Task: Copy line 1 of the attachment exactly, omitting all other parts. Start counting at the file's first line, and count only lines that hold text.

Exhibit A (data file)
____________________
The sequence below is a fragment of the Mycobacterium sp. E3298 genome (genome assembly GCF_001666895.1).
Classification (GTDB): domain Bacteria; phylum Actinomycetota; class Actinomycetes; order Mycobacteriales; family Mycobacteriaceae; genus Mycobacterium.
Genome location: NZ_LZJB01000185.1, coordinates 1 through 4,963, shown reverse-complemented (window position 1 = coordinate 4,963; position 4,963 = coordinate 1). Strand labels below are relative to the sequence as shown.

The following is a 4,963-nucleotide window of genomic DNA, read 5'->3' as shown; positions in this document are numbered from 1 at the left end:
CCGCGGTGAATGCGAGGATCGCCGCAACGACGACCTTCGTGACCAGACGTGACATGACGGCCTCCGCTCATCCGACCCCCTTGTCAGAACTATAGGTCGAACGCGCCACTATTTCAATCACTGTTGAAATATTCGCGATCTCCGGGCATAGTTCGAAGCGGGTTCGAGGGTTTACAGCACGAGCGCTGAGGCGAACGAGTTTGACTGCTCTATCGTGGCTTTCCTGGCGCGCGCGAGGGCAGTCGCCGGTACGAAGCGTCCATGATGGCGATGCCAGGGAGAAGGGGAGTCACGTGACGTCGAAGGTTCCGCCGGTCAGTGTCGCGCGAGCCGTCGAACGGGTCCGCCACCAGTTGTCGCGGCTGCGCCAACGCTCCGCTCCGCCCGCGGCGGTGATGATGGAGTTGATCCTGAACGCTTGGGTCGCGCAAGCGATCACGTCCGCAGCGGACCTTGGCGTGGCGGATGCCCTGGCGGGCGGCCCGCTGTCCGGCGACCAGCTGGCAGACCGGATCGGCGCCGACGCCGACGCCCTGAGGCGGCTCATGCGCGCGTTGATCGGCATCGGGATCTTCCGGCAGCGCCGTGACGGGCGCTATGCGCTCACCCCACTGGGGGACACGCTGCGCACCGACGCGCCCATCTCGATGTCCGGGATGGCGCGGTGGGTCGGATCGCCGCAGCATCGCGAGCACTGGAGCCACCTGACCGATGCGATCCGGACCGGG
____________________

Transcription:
The sequence below is a fragment of the Mycobacterium sp. E3298 genome (genome assembly GCF_001666895.1).